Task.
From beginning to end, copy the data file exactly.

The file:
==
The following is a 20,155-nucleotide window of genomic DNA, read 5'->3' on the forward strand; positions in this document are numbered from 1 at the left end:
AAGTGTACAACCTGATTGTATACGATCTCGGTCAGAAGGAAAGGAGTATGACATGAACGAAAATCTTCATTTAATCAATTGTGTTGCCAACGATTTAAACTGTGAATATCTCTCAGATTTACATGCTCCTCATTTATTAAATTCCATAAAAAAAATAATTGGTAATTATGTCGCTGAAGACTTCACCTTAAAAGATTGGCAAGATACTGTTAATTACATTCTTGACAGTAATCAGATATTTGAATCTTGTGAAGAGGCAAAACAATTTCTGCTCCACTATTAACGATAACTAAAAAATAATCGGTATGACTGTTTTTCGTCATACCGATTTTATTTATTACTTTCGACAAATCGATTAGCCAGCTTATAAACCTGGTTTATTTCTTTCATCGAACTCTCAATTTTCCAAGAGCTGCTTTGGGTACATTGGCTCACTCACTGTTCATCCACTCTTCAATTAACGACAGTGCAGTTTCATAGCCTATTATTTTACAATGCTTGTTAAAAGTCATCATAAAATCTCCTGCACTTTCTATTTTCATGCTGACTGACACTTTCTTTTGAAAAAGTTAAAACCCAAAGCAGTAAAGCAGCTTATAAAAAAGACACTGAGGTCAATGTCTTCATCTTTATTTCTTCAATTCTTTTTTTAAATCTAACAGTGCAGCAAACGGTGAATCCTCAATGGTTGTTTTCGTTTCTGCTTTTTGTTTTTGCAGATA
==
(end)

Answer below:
The following is a 20,155-nucleotide window of genomic DNA, read 5'->3' on the forward strand; positions in this document are numbered from 1 at the left end:
AAGTGTACAACCTGATTGTATACGATCTCGGTCAGAAGGAAAGGAGTATGACATGAACGAAAATCTTCATTTAATCAATTGTGTTGCCAACGATTTAAACTGTGAATATCTCTCAGATTTACATGCTCCTCATTTATTAAATTCCATAAAAAAAATAATTGGTAATTATGTCGCTGAAGACTTCACCTTAAAAGATTGGCAAGATACTGTTAATTACATTCTTGACAGTAATCAGATATTTGAATCTTGTGAAGAGGCAAAACAATTTCTGCTCCACTATTAACGATAACTAAAAAATAATCGGTATGACTGTTTTTCGTCATACCGATTTTATTTATTACTTTCGACAAATCGATTAGCCAGCTTATAAACCTGGTTTATTTCTTTCATCGAACTCTCAATTTTCCAAGAGCTGCTTTGGGTACATTGGCTCACTCACTGTTCATCCACTCTTCAATTAACGACAGTGCAGTTTCATAGCCTATTATTTTACAATGCTTGTTAAAAGTCATCATAAAATCTCCTGCACTTTCTATTTTCATGCTGACTGACACTTTCTTTTGAAAAAGTTAAAACCCAAAGCAGTAAAGCAGCTTATAAAAAAGACACTGAGGTCAATGTCTTCATCTTTATTTCTTCAATTCTTTTTTTAAATCTAACAGTGCAGCAAACGGTGAATCCTCAATGGTTGTTTTCGTTTCTGCTTTTTGTTTTTGCAGATA